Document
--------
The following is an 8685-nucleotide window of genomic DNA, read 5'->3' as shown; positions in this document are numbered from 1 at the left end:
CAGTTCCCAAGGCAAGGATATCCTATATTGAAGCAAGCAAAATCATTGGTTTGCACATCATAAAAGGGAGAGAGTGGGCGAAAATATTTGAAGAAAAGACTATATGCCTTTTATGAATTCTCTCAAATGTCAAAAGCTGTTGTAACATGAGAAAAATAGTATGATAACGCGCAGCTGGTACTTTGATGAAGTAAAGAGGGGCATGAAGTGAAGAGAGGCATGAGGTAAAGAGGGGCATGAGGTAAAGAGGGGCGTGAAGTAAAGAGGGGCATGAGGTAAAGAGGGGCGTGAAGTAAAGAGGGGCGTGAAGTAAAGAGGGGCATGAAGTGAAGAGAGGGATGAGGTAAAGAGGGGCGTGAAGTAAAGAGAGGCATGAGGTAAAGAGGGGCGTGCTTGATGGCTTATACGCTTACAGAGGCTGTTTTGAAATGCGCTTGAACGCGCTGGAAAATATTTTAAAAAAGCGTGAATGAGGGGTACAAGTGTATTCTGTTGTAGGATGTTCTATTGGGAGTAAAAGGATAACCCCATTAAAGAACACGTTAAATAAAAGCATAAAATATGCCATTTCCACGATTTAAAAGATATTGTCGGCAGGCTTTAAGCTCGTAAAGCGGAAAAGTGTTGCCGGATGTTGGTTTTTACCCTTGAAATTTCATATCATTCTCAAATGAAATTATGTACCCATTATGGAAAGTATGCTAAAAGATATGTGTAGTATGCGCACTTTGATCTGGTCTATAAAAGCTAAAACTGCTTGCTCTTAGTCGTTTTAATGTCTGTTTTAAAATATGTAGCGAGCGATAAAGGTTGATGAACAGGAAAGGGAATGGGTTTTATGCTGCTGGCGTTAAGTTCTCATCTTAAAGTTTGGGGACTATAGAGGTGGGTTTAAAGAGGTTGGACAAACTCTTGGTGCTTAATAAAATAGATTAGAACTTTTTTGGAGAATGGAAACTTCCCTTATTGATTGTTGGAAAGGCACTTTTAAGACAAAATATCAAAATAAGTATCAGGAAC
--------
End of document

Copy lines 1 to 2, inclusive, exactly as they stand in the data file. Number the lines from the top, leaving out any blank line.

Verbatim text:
The following is an 8685-nucleotide window of genomic DNA, read 5'->3' as shown; positions in this document are numbered from 1 at the left end:
CAGTTCCCAAGGCAAGGATATCCTATATTGAAGCAAGCAAAATCATTGGTTTGCACATCATAAAAGGGAGAGAGTGGGCGAAAATATTTGAAGAAAAGACTATATGCCTTTTATGAATTCTCTCAAATGTCAAAAGCTGTTGTAACATGAGAAAAATAGTATGATAACGCGCAGCTGGTACTTTGATGAAGTAAAGAGGGGCATGAAGTGAAGAGAGGCATGAGGTAAAGAGGGGCATGAGGTAAAGAGGGGCGTGAAGTAAAGAGGGGCATGAGGTAAAGAGGGGCGTGAAGTAAAGAGGGGCGTGAAGTAAAGAGGGGCATGAAGTGAAGAGAGGGATGAGGTAAAGAGGGGCGTGAAGTAAAGAGAGGCATGAGGTAAAGAGGGGCGTGCTTGATGGCTTATACGCTTACAGAGGCTGTTTTGAAATGCGCTTGAACGCGCTGGAAAATATTTTAAAAAAGCGTGAATGAGGGGTACAAGTGTATTCTGTTGTAGGATGTTCTATTGGGAGTAAAAGGATAACCCCATTAAAGAACACGTTAAATAAAAGCATAAAATATGCCATTTCCACGATTTAAAAGATATTGTCGGCAGGCTTTAAGCTCGTAAAGCGGAAAAGTGTTGCCGGATGTTGGTTTTTACCCTTGAAATTTCATATCATTCTCAAATGAAATTATGTACCCATTATGGAAAGTATGCTAAAAGATATGTGTAGTATGCGCACTTTGATCTGGTCTATAAAAGCTAAAACTGCTTGCTCTTAGTCGTTTTAATGTCTGTTTTAAAATATGTAGCGAGCGATAAAGGTTGATGAACAGGAAAGGGAATGGGTTTTATGCTGCTGGCGTTAAGTTCTCATCTTAAAGTTTGGGGACTATAGAGGTGGGTTTAAAGAGGTTGGACAAACTCTTGGTGCTTAATAAAATAGATTAGAACTTTTTTGGAGAATGGAAACTTCCCTTATTGATTGTTGGAAAGGCACTTTTAAGACAAAATATCAAAATAAGTATCAGGAAC